There was applause and handshakes all round in midweek at the Boscolo New York Palace Hotel in Budapest, Hungary as Cayman Islands’ Jeffrey Webb and Antigua and Barbuda’s Gordon Derrick officially replaced controversial ex-FIFA Vice President and Works Minister Jack Warner at the helm of the CONCACAF and Caribbean Football Union (CFU) respectively.
Webb and Cuban delegate Luis Hernandez were particularly scathing about the perceived mismanagement and corruption that were a feature of Warner’s reign.
Trinidad and Tobago’s Pro League football representative, W Connection and Neal & Massy Caledonia AIA, would get the first taste of the new set-up when they compete in the finals of the CFU Club Championship. Not surprisingly, no one knows when and where the final round will be held yet although that might be decided today.
In their way is the Antigua Barracuda, which is owned by Derrick, coached by the ABFA’s technical director Tom Curtis and managed to secure the right to represent Antigua and Barbuda despite having never played competitively on the island. Barracuda play in what is effectively the United States third division.
For all the talk of a new era in the Caribbean, Derrick already bears some resemblance to his predecessor, Warner. Connection and Caledonia still remember the challenge of competing with the last CFU president’s Joe Public team while the owner had oversight over referees, fixtures and competition rules and routinely used his influence to poach players.
At the CFU’s semi-final group stage in Trinidad, the Barracuda jerseys featured numbers which so closely matched the colour of the shirts that it was virtually impossible for reporters and match commissioners to follow the game.
Match Commissioner Wayne Cunningham admitted that the Barracuda outfits were farcical but gave a nervous chuckle when asked if a formal complaint would be made.
There is likely to be similar unease for Connection and Caledonia owners when they meet Barracuda.
Connection, theoretically, might have solved the problem on May 10 but the Pro League outfit failed to hold on to a lead that would have eliminated the Antiguans. But the host team, which had already qualified, played a second string squad in preparation for a local Digicel Pro Bowl semi-final match against Caledonia that kicked off within 24 hours of the CFU fixture.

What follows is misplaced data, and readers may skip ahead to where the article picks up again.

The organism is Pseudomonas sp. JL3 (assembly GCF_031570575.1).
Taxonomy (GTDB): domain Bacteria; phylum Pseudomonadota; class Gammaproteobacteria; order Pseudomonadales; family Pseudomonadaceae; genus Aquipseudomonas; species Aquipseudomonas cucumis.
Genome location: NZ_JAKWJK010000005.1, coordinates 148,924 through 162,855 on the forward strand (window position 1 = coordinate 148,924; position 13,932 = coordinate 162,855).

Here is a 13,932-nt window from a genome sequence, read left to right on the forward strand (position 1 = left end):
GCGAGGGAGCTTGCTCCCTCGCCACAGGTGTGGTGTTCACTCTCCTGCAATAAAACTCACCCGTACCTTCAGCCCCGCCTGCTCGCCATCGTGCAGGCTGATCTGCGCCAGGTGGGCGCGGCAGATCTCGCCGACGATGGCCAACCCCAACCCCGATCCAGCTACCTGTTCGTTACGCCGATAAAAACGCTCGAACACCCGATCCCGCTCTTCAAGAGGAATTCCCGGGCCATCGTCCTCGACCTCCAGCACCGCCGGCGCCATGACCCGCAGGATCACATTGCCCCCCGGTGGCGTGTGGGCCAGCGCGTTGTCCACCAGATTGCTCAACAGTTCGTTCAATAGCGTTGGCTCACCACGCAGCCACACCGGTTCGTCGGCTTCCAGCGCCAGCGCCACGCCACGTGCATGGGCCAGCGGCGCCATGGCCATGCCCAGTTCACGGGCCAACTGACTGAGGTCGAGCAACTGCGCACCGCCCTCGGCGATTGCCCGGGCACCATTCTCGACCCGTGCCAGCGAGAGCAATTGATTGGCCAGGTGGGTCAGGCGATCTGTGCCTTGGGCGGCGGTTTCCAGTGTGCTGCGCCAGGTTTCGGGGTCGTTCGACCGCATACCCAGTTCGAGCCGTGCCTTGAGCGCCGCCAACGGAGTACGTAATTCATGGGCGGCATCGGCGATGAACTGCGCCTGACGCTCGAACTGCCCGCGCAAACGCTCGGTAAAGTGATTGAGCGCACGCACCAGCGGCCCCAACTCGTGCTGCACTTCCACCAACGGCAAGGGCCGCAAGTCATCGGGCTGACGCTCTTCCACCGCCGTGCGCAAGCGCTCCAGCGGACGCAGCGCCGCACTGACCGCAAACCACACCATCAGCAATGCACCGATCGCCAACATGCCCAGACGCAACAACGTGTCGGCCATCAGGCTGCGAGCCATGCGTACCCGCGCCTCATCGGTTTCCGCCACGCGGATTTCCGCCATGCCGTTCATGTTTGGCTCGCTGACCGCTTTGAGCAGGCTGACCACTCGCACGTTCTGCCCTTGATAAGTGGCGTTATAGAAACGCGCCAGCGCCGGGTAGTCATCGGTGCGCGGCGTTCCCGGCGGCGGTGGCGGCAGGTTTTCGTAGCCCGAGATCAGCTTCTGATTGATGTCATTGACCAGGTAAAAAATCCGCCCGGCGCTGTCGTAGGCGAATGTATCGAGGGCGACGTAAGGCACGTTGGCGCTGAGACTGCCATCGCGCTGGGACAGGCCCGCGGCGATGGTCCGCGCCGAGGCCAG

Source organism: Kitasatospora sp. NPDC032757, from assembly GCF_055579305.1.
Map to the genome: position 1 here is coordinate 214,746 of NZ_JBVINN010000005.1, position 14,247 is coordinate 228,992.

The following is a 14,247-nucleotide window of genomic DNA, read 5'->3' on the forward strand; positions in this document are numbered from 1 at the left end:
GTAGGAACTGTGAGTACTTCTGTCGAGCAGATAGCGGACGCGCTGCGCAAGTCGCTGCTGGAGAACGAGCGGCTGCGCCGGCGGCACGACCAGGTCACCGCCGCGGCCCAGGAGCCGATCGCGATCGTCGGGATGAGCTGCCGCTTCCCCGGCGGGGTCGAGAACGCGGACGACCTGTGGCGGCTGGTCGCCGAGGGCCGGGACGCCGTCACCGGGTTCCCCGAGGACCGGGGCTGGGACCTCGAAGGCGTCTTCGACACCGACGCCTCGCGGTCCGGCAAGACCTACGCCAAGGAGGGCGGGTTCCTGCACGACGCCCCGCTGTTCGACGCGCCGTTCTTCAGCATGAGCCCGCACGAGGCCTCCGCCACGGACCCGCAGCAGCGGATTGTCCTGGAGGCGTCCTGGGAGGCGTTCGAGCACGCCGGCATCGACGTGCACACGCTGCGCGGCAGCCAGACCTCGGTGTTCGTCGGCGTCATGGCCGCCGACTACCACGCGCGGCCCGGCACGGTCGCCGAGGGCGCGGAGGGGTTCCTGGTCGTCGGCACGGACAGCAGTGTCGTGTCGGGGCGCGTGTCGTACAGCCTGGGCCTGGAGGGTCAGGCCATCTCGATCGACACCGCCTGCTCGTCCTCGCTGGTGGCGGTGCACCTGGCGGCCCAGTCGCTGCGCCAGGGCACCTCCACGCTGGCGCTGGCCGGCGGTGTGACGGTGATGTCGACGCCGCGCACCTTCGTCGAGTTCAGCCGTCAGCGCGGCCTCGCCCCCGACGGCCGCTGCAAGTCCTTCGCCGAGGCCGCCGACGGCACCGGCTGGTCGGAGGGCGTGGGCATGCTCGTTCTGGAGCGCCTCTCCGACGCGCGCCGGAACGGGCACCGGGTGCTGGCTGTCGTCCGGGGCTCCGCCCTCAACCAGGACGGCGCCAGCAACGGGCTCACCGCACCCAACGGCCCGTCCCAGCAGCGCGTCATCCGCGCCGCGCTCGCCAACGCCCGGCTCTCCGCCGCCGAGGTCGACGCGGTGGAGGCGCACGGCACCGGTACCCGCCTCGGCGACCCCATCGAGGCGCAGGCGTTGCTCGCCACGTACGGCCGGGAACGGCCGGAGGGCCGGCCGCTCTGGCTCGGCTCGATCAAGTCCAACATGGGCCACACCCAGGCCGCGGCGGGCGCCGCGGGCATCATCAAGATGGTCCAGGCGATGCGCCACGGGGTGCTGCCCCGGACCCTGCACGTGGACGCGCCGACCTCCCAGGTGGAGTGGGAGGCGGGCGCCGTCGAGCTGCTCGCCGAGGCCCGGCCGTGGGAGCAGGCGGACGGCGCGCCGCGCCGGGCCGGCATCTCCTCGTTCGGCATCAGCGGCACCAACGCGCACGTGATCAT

Still, Connection opened the scoring before their youthful team succumbed to a Barracuda comeback and lost 2-1. Haitian team Victory SC, who faced a full strength Connection and might have progressed if the Trinidad and Tobago team took its final fixture seriously, was eliminated as a result.
The kindest thing that might be said of Caribbean fixture lists is “amateurish.”
Victory was the beneficiary of a similarly unsporting quirk in the competition when it met compatriot, Baltimore, with both teams knowing beforehand that a draw would eliminate Guyanese club, Alpha United. And that proved to be the subsequent result.
Alpha President Odinga Lumumba, who claimed to spend over $188,000 (US$29,000) on his team’s regional campaign, insisted the club was eliminated by “fraud, match fixing and collusion” and complained unsuccessfully in writing to every CFU and Caribbean football official right up to FIFA President Sepp Blatter and the United Nations Secretary General.
His loud grumbling is part of the messy backdrop to the CFU final round, which determines the two regional representatives to advance to CONCACAF level.
Caledonia qualified for the final group stage on Wednesday night with a 5-0 win over the Cayman Islands’ Georgetown Soccer Club, which, thankfully, is not run by Webb.
Devorn Jorsling and Conrad Smith both scored doubles for the “Eastern Stallions” while substitute Trevin Caesar also got on the score sheet.
Caledonia’s starting team in the Cayman Islands comprised: Ronson Williams, Kareem Joseph, Nuru Muhammad, Radanfah Abu Bakr, Walter Moore, Cornelius Stewart, Stephan David, Keyon Edwards, Trayon Bobb, Jamal Gay and Jorsling.
Caesar was introduced in Stewart’s place in the 79th minute while Smith and Nathan Lewis replaced Gay and Bobb respectively in the final 10 minutes. Zane Coker, Kemron Purcel, Sheldon Holder and Colin Nelson were unused subs for Caledonia.
The Puerto Rico Islanders, which competes in the US second tier as well as in its island’s domestic league, is expected to be the fourth qualifier for the final group stage.
Caledonia and the Islanders played to a goalless draw on Monday.
The CFU final four should offer intriguing match-ups and healthy competition. But that is if one doesn’t factor in the damaging effects of mismanagement and misplaced ethics.
The new CFU has not started well.